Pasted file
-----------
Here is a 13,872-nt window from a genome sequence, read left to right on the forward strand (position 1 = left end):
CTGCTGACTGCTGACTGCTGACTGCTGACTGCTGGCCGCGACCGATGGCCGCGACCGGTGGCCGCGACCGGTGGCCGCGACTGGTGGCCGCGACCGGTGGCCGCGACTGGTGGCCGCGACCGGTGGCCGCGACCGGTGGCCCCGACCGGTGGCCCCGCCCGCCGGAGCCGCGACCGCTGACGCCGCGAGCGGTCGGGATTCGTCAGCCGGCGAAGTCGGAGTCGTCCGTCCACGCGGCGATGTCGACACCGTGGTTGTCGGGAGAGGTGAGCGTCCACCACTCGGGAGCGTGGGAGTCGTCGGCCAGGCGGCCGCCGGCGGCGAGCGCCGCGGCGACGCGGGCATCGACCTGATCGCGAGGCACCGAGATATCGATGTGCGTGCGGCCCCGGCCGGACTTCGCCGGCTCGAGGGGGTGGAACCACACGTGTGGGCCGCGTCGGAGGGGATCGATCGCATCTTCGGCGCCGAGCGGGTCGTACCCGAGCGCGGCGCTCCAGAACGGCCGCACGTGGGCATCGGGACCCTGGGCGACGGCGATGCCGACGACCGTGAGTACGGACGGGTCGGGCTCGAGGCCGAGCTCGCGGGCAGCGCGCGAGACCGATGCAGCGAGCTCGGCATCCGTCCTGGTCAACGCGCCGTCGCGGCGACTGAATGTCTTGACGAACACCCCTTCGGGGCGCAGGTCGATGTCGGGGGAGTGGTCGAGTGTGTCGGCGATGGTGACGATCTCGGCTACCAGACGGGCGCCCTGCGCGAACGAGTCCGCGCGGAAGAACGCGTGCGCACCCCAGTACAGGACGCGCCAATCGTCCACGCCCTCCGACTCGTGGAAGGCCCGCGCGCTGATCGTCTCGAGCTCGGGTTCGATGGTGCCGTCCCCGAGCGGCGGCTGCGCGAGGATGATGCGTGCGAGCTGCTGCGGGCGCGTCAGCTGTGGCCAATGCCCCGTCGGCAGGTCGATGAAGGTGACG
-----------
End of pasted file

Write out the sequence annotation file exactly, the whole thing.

Here is a 13,872-nt window from a genome sequence, read left to right on the forward strand (position 1 = left end):
CTGCTGACTGCTGACTGCTGACTGCTGACTGCTGGCCGCGACCGATGGCCGCGACCGGTGGCCGCGACCGGTGGCCGCGACTGGTGGCCGCGACCGGTGGCCGCGACTGGTGGCCGCGACCGGTGGCCGCGACCGGTGGCCCCGACCGGTGGCCCCGCCCGCCGGAGCCGCGACCGCTGACGCCGCGAGCGGTCGGGATTCGTCAGCCGGCGAAGTCGGAGTCGTCCGTCCACGCGGCGATGTCGACACCGTGGTTGTCGGGAGAGGTGAGCGTCCACCACTCGGGAGCGTGGGAGTCGTCGGCCAGGCGGCCGCCGGCGGCGAGCGCCGCGGCGACGCGGGCATCGACCTGATCGCGAGGCACCGAGATATCGATGTGCGTGCGGCCCCGGCCGGACTTCGCCGGCTCGAGGGGGTGGAACCACACGTGTGGGCCGCGTCGGAGGGGATCGATCGCATCTTCGGCGCCGAGCGGGTCGTACCCGAGCGCGGCGCTCCAGAACGGCCGCACGTGGGCATCGGGACCCTGGGCGACGGCGATGCCGACGACCGTGAGTACGGACGGGTCGGGCTCGAGGCCGAGCTCGCGGGCAGCGCGCGAGACCGATGCAGCGAGCTCGGCATCCGTCCTGGTCAACGCGCCGTCGCGGCGACTGAATGTCTTGACGAACACCCCTTCGGGGCGCAGGTCGATGTCGGGGGAGTGGTCGAGTGTGTCGGCGATGGTGACGATCTCGGCTACCAGACGGGCGCCCTGCGCGAACGAGTCCGCGCGGAAGAACGCGTGCGCACCCCAGTACAGGACGCGCCAATCGTCCACGCCCTCCGACTCGTGGAAGGCCCGCGCGCTGATCGTCTCGAGCTCGGGTTCGATGGTGCCGTCCCCGAGCGGCGGCTGCGCGAGGATGATGCGTGCGAGCTGCTGCGGGCGCGTCAGCTGTGGCCAATGCCCCGTCGGCAGGTCGATGAAGGTGACG